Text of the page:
The P-word

After reading 23 rough drafts from my second year students and finding just one that is [apparently] completely plagiarism-free, I decided to make the last half of today’s American Studies class about what I euphemistically called “academic culture” in the U.S. I’ve been struggling to get my head around the culture of casual plagiarism here, to see it from a less biased point of view, and understand the factors that go into making an academic environment in which the professors and administrators condemn this kind of blatant plagiarism, but in which literally 95% of students still feel comfortable simply copy/pasting their essay from Wikipedia. I framed my lecture this way:

There are two reasons you should write your paper yourself and not simply copy it:

1. The assignment was to write a paper. You have shown me that you are very good at reading, at comprehending what you read, and at choosing relevant information from what you read and putting it together. But this assignment is meant to test your writing skills, your ability to produce your own sentences and language.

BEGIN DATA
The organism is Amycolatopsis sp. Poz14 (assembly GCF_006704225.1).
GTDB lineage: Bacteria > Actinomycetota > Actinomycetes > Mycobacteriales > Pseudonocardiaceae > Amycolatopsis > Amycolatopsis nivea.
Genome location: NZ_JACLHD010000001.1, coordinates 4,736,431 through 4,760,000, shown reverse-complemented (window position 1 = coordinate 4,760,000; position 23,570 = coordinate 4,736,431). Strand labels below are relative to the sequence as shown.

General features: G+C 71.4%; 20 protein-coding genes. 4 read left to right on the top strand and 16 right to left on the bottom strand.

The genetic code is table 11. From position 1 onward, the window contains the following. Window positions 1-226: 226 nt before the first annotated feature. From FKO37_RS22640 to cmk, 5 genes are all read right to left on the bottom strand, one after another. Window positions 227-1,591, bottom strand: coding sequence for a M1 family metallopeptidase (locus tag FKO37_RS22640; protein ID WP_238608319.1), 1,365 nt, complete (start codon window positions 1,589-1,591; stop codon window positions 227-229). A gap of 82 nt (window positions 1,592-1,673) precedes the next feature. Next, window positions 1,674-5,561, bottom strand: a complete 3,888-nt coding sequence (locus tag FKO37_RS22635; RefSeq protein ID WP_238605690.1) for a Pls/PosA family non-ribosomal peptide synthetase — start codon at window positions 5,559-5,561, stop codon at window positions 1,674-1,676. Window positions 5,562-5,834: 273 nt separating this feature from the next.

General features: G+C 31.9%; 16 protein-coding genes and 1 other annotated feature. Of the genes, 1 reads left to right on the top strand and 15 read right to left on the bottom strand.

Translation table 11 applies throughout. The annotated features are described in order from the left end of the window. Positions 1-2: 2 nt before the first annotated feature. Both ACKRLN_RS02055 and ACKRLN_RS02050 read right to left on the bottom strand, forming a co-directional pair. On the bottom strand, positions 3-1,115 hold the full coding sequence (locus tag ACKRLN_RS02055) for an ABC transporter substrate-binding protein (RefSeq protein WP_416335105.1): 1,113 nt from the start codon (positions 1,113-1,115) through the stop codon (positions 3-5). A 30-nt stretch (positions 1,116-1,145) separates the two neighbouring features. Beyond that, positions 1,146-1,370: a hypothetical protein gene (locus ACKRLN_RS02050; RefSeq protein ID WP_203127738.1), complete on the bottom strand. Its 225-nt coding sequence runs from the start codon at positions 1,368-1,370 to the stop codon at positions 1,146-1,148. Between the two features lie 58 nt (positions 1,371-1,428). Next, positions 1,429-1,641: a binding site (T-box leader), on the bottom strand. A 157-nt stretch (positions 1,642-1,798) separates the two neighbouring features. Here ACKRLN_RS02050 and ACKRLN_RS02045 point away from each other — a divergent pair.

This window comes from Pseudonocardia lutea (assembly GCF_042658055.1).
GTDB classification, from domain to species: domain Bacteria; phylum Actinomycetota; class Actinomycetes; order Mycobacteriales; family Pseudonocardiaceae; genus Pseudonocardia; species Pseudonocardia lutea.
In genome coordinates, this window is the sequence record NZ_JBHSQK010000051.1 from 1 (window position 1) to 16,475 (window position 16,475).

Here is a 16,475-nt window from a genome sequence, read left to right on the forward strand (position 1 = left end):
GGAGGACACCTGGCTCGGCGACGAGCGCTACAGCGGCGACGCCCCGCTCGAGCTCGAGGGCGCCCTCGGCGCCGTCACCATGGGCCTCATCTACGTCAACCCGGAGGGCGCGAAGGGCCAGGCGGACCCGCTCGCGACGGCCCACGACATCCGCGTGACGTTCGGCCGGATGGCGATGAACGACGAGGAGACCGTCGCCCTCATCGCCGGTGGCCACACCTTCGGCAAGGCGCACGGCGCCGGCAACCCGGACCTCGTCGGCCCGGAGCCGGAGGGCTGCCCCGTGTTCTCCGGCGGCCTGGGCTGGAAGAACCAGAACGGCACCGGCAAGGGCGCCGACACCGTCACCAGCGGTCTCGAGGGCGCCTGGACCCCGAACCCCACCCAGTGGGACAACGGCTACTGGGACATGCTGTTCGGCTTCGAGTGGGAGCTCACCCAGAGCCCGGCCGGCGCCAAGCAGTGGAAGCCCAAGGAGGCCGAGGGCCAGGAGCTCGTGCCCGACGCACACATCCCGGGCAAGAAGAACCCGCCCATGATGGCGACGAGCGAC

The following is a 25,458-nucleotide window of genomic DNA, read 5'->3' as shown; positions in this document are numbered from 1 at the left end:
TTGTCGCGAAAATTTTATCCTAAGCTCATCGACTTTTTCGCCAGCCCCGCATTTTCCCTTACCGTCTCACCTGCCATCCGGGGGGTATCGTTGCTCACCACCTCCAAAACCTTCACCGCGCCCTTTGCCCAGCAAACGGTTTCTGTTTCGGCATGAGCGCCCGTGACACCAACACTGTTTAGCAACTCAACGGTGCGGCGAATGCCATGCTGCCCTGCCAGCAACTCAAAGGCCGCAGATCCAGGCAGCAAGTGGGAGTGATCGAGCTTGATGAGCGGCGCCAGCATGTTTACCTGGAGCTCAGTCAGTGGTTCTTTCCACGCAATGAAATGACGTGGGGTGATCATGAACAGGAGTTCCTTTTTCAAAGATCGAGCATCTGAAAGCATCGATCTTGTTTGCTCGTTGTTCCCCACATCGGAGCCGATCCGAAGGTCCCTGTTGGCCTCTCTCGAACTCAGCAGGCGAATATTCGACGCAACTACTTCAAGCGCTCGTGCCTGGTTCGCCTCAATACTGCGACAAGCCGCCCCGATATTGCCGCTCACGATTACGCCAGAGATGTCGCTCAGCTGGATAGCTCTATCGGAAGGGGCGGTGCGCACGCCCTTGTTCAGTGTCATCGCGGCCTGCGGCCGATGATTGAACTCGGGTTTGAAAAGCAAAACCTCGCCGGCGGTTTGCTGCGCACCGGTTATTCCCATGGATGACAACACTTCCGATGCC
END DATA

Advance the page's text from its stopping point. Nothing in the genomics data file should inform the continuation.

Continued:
2. If you go to study abroad in the United States or in Norway or Germany, you have to understand that this is taken much more seriously there. If you do this in the U.S., you get expelled. Maybe not the first time, but if you do it three or four times, you’re a goner.

That second one blew their minds. They seemed to take my talk seriously, and I tried not to make it too preachy. As I told them, I was trained from fifth grade in how to cite sources and use parenthetical documentation, and it’s not fair of me to expect them to figure it out in two weeks. But, I do expect them to produce their own sentences. So, we’ll see what I get when they turn in their final papers.

I really like being alone

I’ve just been doing it wrong! This afternoon, after taking all my multiply-photocopied documents to the International Office, I went to a cafe downtown and sat for over an hour, spending some quality time with my journal. I really am my own best friend, and it was great to get back in touch. We reflected on things like how, in class today (which was awesome and dynamic and abstract, by the way) the girls told me that giant SUVs actually mean the same thing here that they do in America — “The bigger the car, the cooler the guy who is inside it.” Maybe Russia’s not so big and scary and different after all. If I can understand SUVs, I can understand anything! But then an eighteen-wheeler drove by as I was waiting to cross the street on my way home, and I got all confused again. Oh well.